The Boeing 747 is a wide-body commercial airliner and cargo transport aircraft, often referred to by its nal nickname, Jumbo Jet. Its iconic "hump" upper deck along the forward part of the aircraft make it among the world's most recognizable aircraft and was the first wide-body produced. The original version of the 747 was two and a half times larger in capacity than the Boeing 707.. First flown commercially in 1970, the 747 held the passenger capacity record for 37 years.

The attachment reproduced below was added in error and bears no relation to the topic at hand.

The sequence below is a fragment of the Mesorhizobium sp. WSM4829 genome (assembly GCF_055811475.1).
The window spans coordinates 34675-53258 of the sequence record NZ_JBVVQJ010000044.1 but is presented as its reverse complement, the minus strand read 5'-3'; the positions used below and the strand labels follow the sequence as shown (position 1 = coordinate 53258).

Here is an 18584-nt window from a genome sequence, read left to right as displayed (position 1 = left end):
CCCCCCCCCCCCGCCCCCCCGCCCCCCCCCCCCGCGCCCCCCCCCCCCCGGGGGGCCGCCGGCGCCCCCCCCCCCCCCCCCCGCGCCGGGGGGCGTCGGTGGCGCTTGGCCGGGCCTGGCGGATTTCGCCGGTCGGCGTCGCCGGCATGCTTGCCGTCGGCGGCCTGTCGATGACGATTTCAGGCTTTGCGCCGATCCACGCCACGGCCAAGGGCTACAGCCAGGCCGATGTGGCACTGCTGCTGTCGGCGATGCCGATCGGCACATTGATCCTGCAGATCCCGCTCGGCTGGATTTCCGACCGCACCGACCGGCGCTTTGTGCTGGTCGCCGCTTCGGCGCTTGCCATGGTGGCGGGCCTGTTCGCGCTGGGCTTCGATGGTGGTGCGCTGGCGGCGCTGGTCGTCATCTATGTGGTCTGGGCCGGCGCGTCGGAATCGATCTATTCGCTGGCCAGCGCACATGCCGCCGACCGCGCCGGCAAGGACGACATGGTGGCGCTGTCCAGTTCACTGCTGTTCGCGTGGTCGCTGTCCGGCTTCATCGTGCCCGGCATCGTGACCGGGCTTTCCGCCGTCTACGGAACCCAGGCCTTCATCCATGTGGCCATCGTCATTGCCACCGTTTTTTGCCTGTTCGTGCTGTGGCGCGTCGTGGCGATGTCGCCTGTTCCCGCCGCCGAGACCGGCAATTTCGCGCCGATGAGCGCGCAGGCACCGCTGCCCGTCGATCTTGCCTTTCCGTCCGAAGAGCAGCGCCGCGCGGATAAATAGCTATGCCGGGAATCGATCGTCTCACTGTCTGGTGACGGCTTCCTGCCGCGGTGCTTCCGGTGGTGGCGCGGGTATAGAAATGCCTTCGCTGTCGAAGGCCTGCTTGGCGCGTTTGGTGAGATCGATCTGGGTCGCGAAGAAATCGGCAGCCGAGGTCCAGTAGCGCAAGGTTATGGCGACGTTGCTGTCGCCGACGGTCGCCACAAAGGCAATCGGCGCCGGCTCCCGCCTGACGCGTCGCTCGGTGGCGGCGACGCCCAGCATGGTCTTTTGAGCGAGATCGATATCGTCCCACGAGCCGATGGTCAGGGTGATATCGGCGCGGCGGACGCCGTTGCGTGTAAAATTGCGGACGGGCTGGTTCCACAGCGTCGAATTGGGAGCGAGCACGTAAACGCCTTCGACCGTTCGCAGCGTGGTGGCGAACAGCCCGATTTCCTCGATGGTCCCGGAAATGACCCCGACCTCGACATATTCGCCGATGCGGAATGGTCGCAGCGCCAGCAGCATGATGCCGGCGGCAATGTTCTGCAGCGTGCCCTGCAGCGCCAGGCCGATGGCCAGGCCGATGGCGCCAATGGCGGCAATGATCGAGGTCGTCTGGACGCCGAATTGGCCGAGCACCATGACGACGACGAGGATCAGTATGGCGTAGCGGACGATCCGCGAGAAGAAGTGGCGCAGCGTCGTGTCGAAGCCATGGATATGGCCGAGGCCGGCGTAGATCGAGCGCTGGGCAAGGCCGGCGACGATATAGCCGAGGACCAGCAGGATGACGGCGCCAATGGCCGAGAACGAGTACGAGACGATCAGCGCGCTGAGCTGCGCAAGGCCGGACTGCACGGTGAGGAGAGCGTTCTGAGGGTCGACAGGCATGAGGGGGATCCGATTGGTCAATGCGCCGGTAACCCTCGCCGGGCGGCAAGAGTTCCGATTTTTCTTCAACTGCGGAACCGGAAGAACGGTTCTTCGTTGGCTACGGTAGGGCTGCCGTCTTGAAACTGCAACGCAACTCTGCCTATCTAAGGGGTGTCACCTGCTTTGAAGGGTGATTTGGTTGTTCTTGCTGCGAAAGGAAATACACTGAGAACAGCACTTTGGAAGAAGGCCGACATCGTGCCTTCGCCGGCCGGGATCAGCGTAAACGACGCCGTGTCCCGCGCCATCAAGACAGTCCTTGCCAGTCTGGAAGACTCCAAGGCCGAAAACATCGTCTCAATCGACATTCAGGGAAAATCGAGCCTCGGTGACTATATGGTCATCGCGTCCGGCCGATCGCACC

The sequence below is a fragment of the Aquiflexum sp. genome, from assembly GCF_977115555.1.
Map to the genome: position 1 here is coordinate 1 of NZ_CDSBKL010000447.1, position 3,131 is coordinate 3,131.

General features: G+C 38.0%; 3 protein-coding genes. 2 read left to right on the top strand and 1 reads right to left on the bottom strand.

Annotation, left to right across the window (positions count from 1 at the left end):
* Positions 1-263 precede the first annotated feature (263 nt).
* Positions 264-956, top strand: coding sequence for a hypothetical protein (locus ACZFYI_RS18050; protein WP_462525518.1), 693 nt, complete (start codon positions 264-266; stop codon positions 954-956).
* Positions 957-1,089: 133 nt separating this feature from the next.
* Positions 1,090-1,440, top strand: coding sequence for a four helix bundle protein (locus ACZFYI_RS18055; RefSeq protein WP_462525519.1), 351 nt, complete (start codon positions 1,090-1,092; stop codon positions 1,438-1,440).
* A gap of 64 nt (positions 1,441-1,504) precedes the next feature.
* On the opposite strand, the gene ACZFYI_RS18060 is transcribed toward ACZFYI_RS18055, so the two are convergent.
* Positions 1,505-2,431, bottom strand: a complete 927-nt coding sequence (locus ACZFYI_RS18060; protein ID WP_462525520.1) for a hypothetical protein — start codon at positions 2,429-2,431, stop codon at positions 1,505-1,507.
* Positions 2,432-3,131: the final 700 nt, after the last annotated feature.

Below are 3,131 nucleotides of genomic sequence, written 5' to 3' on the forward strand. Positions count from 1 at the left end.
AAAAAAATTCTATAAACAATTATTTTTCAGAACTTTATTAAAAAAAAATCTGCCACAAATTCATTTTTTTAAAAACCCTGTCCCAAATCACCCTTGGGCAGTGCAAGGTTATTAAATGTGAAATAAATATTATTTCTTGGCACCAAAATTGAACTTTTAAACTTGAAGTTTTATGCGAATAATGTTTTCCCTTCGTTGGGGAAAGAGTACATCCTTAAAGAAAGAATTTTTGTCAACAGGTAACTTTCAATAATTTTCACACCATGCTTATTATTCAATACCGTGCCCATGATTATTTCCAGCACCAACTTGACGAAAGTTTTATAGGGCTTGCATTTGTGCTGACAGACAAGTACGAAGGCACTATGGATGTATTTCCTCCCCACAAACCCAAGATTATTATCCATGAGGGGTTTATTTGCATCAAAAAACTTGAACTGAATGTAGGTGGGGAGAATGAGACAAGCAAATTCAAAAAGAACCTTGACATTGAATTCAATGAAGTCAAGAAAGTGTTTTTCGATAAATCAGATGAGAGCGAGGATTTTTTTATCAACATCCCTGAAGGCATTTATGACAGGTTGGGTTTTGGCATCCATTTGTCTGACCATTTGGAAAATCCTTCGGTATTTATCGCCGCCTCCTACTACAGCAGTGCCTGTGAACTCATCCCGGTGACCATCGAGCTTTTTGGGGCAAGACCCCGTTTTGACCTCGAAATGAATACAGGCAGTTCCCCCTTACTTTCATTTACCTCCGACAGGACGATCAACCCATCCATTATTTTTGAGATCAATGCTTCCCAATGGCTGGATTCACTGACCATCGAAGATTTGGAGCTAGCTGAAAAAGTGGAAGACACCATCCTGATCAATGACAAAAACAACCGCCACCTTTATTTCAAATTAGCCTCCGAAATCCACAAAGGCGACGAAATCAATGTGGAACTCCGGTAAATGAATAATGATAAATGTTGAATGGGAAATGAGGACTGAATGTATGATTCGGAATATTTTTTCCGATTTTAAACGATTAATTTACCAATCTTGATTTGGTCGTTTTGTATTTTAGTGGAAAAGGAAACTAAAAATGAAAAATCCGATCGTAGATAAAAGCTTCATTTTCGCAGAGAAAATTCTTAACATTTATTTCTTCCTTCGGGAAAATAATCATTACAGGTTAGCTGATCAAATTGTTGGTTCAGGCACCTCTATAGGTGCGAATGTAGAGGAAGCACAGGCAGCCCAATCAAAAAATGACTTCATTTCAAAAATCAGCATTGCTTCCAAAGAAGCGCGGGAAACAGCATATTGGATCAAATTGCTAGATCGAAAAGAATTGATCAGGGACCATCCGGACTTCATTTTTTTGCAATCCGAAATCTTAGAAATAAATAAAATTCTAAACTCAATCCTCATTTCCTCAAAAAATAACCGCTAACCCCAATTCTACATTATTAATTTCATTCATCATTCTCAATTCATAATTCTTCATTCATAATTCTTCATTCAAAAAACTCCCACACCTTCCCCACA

Boeing designed the 747's hump-like upper deck to serve as a first class lounge or extra seating, and to allow the aircraft to be easily converted to a cargo carrier.  By July 2014, 1,500 aircraft had been built.
The 747-400, the most common passenger version in service, has a high-subsonic cruise speed of Mach  0.85–0.855 (up to 570 mph or 920 km/h) with an intercontinental range of  13,450 km. The 747-400 passenger version can accommodate 416 passengers in a typical three class layout, 524 passengers in a typical two-class layout, or 660 passengers in a high density one-class configuration.

























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